Voices in the Belly: The Ear of Critical Thought


  • Cecilia Sjöholm
Keywords: Arendt, Critical thought, inner voice, Kant, “enlarged thought”

Abstract

In present times, around the globe, we are witnessing a public sphere in crisis. Thus, one of the great challenges for critical thought today is to be able to maintain sound methods of reflection when public space, which since the Enlightenment has been called upon to maintain a legacy of critical reflection and freedom, appears undermined. What means do we have to engage in the world and develop critical thought? Living as we are again in Dark Times, as Hannah Arendt named the postwar era, we need to explore new grounds for critical thought. Here the “inner voice” presents itself, a thought that is socially, ethically, or politically engaged, broadly speaking. It does not look for truth in a philosophical sense, but seeks to engage in thought processes.

Author Biography

Cecilia Sjöholm

Professor of Aesthetics
Södertörn University
Alfred Nobels allé 7, Huddinge, Sweden 141 89
e-mail: cecilia.sjoholm@sh.se 

References

Adorno, Theodor (2005). “Education After Auschwitz.” Critical Models: Interventions and Catchwords. Trans. Henry W. Pickford. New York: Columbia University Press.

Arendt, Hannah (1961). Between Past and Future. New York: Viking.

Arendt, Hannah (1964). Eichmann in Jerusalem. 2nd edition. New York: Viking.

Arendt, Hannah (1969). On Violence. New York: Harcourt.

Arendt, Hannah (1972). Crisis of the Republic. New York: Harcourt.

Arendt, Hannah (1978a). Life of the Mind, Vol. 1. New York: Harcourt.

Arendt, Hannah (1978b). Life of the Mind, Vol. 2. New York: Harvest.

Arendt, Hannah (1998). The Human Condition. Chicago: University of Chicago Press.

Arendt, Hannah (1992). Lectures on Kant’s Political Philosophy. Ed. Ronald Beiner. Chicago: University of Chicago Press.

Arendt, Hannah (2002). Denktagebuch 2 vols. Eds. Ursula Ludz and Ingeborg Nordmann. Munich: Piper.

Arendt, Hannah (n.d.). “Writings: Notes and Excerpts,” folder 7, 45/3. 033019–033020. Hannah Arendt Papers 1898–1977. Manuscript Division, Library of Congress, Washington DC.

Beiner, Rudolph (1992). “Hannah Arendt on Judging.” In Lectures on Kant’s Political Philosophy, ed. Ronald Beiner, 89–157. Chicago: University of Chicago Press.

Brecht, Bertolt (1973). Arbeitsjournal 1938–1955, 2 vols. Frankfurt am Main: Suhrkamp.

Chion, Michel (1999). The Voice in Cinema. New York. Columbia University Press.

Dolar, Mladen (2006). A Voice and Nothing More. Cambridge: MIT Press.

Derrida, Jacques (1988). The Ear of the Other: Otobiography, Transference, Translation. Eds. Claude Lévesque and Christie V. McDonald, trans. Peggy Kamuf. Nebraska: University of Nebraska Press.

Habermas, Jürgen (1989). The Structural Transformation of the Public Sphere. Trans. Thomas Burger and Frederick Lawrence. London: Polity Press.

Heidegger, Martin (1978). Being and Time. Trans. John McQuarrie and Edward Robinson. Oxford: Wiley Blackwell.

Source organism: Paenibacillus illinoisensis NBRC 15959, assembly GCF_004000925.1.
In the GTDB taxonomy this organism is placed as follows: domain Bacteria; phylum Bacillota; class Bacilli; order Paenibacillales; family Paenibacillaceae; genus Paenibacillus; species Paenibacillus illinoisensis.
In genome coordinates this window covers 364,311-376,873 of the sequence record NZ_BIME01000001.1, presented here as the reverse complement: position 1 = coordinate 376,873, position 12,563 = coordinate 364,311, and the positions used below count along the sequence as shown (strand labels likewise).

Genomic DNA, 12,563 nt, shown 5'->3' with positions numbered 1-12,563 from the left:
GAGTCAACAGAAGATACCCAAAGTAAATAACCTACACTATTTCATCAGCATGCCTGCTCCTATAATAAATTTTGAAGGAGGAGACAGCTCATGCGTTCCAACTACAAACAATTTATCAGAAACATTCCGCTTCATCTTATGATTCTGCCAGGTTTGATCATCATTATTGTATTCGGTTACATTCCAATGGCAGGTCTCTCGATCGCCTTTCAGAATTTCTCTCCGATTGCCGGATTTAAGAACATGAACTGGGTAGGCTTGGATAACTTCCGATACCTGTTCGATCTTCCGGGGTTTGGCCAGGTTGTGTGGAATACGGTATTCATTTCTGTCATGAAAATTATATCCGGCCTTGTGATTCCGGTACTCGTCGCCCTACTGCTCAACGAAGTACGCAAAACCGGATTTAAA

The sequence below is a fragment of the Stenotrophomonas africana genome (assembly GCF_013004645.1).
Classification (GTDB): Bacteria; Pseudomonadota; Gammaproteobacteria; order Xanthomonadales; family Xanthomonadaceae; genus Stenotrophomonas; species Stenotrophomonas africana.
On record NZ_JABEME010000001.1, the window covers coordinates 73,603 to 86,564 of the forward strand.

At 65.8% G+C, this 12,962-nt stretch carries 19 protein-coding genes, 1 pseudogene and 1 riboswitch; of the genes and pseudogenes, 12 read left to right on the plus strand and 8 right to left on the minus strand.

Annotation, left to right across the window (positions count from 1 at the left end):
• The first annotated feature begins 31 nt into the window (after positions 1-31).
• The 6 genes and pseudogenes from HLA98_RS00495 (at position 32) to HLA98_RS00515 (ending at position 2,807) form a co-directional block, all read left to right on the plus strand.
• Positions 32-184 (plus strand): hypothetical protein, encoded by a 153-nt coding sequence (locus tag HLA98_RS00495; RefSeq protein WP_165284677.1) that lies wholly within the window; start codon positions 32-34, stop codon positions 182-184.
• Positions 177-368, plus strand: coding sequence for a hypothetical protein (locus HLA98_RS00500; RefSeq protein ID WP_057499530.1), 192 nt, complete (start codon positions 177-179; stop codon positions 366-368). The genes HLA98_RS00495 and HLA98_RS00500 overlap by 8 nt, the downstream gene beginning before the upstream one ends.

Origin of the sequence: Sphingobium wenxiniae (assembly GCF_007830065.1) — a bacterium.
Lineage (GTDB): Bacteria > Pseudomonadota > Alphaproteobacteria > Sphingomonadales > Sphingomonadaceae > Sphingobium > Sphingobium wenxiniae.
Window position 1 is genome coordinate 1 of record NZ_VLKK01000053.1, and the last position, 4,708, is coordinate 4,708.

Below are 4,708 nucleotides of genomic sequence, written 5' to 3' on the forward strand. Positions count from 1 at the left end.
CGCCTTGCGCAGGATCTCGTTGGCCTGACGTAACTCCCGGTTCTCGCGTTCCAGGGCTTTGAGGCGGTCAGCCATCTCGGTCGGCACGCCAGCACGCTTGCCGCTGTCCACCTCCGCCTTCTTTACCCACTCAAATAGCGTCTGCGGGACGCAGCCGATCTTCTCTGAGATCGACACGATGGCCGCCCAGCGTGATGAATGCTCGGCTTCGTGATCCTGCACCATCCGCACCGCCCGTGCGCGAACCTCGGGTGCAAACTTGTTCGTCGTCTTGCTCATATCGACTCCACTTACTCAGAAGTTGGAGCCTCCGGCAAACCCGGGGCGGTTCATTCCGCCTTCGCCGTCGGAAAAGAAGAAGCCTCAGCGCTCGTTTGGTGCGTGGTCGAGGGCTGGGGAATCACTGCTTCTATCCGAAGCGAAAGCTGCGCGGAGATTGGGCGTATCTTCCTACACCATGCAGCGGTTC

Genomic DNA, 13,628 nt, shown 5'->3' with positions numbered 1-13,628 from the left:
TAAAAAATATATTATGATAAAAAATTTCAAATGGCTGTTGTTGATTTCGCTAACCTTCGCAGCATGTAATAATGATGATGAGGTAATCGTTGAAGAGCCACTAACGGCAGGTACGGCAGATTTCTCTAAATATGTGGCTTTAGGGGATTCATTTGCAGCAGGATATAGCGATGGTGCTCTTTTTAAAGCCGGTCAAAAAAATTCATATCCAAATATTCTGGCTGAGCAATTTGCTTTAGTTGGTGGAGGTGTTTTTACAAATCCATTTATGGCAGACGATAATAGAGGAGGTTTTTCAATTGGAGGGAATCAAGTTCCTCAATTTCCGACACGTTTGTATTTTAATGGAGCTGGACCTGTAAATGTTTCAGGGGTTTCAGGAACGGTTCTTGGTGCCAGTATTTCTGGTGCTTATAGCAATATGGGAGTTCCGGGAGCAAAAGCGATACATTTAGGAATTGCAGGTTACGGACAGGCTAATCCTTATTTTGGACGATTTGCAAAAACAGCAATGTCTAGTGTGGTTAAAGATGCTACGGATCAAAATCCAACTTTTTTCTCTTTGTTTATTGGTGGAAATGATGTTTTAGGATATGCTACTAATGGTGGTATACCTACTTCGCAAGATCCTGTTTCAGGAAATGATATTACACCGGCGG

Hegel, Georg W.F (1993). Introductory Lectures on Aesthetics. London: Penguin Classics.

Herder, Johan Gottfried, and Jean­ Jacques Rousseau (1966). Two Treatises on the Origin of Language. Chicago: University of Chicago Press.

Heller, Agnes (2002). The Time is Out of Joint: Shakespeare as Philosopher of History. Boston: Rowman & Littlefield.

Fik, Marta (1996). “Shakespeare in Poland, 1918–1989.” In Theatre Research Interna-tional 21.2: 147–56.

Kant, Immanuel (2006). Anthropology from a Pragmatic Point of View. Trans. Robert Louden. Cambridge: Cambridge University Press.

Kant, Immanuel (2007). Critique of Judgement. Ed. Nicolas Walker, trans. James Creed Meredith. Oxford: Oxford University Press.

Kant, Immanuel (2010). An Answer to the Question: What is Enlightenment? Trans. H Nisbet. London: Penguin.

Lacan, Jacques (2005). The Sinthome [1975–76]. Trans. A.R. Price. Paris: Broché.

Latour, Bruno (2005). “From Realpolitik to Dingpolitik or How to Make things Public.” In Making Things Public: Atmospheres of Democracy. Cambridge: MIT Press, 14­44.

Latour, Bruno (2008). “Emancipation or Attachments? The Different Futures of Politics.” In Modernity, Postmodernity, Contemporaneity. Eds. Terry Smith, Okwui En-wezor, Nancy Condee, 309–24. Durham, NC: Duke University Press.

Lispector, Clarice (1986). The Hour of the Star. Trans. Giovanni Pontiero. Manchester: Carcarnet Press Limited.

Lyon, James K. (1980). Bertolt Brecht in America. Princeton: Princeton University Press.

Magun, Artemy (2013). Unity and Solitude, London: Bloomsbury.

Mouffe, Chantal (2008). “Art and Democracy: Art as an Agnostic Intervention in Public Space.” In Open 14: Art as a Public Issue: How Art and Institutions Reinvent the Public Dimension, ed. Liesbeth Melis and Jorinde, 6–15. Seijdel. Amsterdam: SKOR.

Nancy, Jean-Luc (2002). A l’écoute. Paris: Broché.

Plato (2010). Thaeatatus. Trans. Benjamin Jowett. Cambridge: Cambridge University Press.

Stribny, Zdenek (2000). Shakespeare and Eastern Europe. Oxford: Oxford University Press.

Žižek, Slavoj (1997). The Plague of Fantasies. London: Verso.

Žižek, Slavoj (2009). In Defense of Lose Causes. London–New York: Verso.
Published
2018-07-28
How to Cite
SjöholmC. (2018). Voices in the Belly: The Ear of Critical Thought. Stasis, 6(1). https://doi.org/https://doi.org/10.33280/2310-3817-2018-6-1-138-151